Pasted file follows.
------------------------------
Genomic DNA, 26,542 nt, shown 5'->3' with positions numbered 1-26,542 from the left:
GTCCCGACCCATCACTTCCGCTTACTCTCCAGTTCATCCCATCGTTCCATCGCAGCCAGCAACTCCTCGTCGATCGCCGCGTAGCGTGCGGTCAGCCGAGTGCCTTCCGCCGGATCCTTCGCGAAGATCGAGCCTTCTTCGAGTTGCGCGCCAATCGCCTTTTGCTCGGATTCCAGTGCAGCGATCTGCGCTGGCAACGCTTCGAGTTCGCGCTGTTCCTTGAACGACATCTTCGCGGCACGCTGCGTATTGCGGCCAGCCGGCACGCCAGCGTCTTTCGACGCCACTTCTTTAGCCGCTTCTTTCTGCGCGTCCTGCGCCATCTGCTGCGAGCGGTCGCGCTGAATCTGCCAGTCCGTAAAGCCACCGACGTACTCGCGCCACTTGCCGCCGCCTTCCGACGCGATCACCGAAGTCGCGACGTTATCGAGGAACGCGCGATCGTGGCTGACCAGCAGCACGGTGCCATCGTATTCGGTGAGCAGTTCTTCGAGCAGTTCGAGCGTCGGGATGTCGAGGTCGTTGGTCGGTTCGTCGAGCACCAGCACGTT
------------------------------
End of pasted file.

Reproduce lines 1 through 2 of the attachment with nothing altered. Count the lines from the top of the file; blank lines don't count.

Genomic DNA, 26,542 nt, shown 5'->3' with positions numbered 1-26,542 from the left:
GTCCCGACCCATCACTTCCGCTTACTCTCCAGTTCATCCCATCGTTCCATCGCAGCCAGCAACTCCTCGTCGATCGCCGCGTAGCGTGCGGTCAGCCGAGTGCCTTCCGCCGGATCCTTCGCGAAGATCGAGCCTTCTTCGAGTTGCGCGCCAATCGCCTTTTGCTCGGATTCCAGTGCAGCGATCTGCGCTGGCAACGCTTCGAGTTCGCGCTGTTCCTTGAACGACATCTTCGCGGCACGCTGCGTATTGCGGCCAGCCGGCACGCCAGCGTCTTTCGACGCCACTTCTTTAGCCGCTTCTTTCTGCGCGTCCTGCGCCATCTGCTGCGAGCGGTCGCGCTGAATCTGCCAGTCCGTAAAGCCACCGACGTACTCGCGCCACTTGCCGCCGCCTTCCGACGCGATCACCGAAGTCGCGACGTTATCGAGGAACGCGCGATCGTGGCTGACCAGCAGCACGGTGCCATCGTATTCGGTGAGCAGTTCTTCGAGCAGTTCGAGCGTCGGGATGTCGAGGTCGTTGGTCGGTTCGTCGAGCACCAGCACGTT